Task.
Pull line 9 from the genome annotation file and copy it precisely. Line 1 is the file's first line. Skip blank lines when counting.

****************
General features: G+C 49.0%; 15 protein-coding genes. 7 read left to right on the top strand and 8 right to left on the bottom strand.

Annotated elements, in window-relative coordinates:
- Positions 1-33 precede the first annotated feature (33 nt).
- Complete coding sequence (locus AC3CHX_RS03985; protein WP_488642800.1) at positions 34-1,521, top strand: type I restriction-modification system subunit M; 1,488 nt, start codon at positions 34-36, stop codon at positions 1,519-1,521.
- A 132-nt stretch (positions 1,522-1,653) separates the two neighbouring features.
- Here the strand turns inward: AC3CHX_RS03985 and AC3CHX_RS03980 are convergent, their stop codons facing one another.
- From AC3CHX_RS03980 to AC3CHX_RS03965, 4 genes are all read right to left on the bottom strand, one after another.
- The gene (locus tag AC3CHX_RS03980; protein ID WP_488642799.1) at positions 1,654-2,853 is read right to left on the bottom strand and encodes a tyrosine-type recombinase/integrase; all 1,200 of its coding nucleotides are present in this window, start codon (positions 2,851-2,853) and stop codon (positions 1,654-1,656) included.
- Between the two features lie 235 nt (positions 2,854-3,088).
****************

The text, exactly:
- Between the two features lie 235 nt (positions 2,854-3,088).